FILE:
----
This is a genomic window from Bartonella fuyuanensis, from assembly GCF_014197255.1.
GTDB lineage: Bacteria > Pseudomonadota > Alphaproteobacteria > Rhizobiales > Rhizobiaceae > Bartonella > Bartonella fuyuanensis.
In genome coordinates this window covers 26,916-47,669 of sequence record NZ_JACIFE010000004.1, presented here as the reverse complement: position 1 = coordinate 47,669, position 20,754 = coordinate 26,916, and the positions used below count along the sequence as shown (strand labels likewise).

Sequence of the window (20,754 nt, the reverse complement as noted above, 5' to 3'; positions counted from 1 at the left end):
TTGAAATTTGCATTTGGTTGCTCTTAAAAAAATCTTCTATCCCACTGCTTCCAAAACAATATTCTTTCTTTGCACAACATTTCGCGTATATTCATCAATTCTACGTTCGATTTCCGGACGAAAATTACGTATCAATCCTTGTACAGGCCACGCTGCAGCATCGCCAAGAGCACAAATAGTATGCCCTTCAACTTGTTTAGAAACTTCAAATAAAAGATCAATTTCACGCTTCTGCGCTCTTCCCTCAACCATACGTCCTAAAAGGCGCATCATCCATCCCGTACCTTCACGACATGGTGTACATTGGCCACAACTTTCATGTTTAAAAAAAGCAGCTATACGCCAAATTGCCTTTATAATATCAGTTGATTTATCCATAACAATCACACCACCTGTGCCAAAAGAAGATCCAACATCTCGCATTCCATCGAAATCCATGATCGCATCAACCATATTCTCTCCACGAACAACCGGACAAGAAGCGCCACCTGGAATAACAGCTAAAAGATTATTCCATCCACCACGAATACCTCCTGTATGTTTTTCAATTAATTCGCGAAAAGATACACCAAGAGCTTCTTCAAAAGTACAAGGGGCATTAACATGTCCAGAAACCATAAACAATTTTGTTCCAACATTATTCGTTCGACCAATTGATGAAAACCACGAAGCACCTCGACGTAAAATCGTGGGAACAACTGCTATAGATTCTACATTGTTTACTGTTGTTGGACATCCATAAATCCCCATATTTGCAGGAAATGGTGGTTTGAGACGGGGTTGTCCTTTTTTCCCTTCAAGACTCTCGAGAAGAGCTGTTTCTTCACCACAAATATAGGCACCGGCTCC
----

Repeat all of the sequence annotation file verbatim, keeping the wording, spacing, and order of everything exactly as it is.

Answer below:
This is a genomic window from Bartonella fuyuanensis, from assembly GCF_014197255.1.
GTDB lineage: Bacteria > Pseudomonadota > Alphaproteobacteria > Rhizobiales > Rhizobiaceae > Bartonella > Bartonella fuyuanensis.
In genome coordinates this window covers 26,916-47,669 of sequence record NZ_JACIFE010000004.1, presented here as the reverse complement: position 1 = coordinate 47,669, position 20,754 = coordinate 26,916, and the positions used below count along the sequence as shown (strand labels likewise).

Sequence of the window (20,754 nt, the reverse complement as noted above, 5' to 3'; positions counted from 1 at the left end):
TTGAAATTTGCATTTGGTTGCTCTTAAAAAAATCTTCTATCCCACTGCTTCCAAAACAATATTCTTTCTTTGCACAACATTTCGCGTATATTCATCAATTCTACGTTCGATTTCCGGACGAAAATTACGTATCAATCCTTGTACAGGCCACGCTGCAGCATCGCCAAGAGCACAAATAGTATGCCCTTCAACTTGTTTAGAAACTTCAAATAAAAGATCAATTTCACGCTTCTGCGCTCTTCCCTCAACCATACGTCCTAAAAGGCGCATCATCCATCCCGTACCTTCACGACATGGTGTACATTGGCCACAACTTTCATGTTTAAAAAAAGCAGCTATACGCCAAATTGCCTTTATAATATCAGTTGATTTATCCATAACAATCACACCACCTGTGCCAAAAGAAGATCCAACATCTCGCATTCCATCGAAATCCATGATCGCATCAACCATATTCTCTCCACGAACAACCGGACAAGAAGCGCCACCTGGAATAACAGCTAAAAGATTATTCCATCCACCACGAATACCTCCTGTATGTTTTTCAATTAATTCGCGAAAAGATACACCAAGAGCTTCTTCAAAAGTACAAGGGGCATTAACATGTCCAGAAACCATAAACAATTTTGTTCCAACATTATTCGTTCGACCAATTGATGAAAACCACGAAGCACCTCGACGTAAAATCGTGGGAACAACTGCTATAGATTCTACATTGTTTACTGTTGTTGGACATCCATAAATCCCCATATTTGCAGGAAATGGTGGTTTGAGACGGGGTTGTCCTTTTTTCCCTTCAAGACTCTCGAGAAGAGCTGTTTCTTCACCACAAATATAGGCACCGGCTCC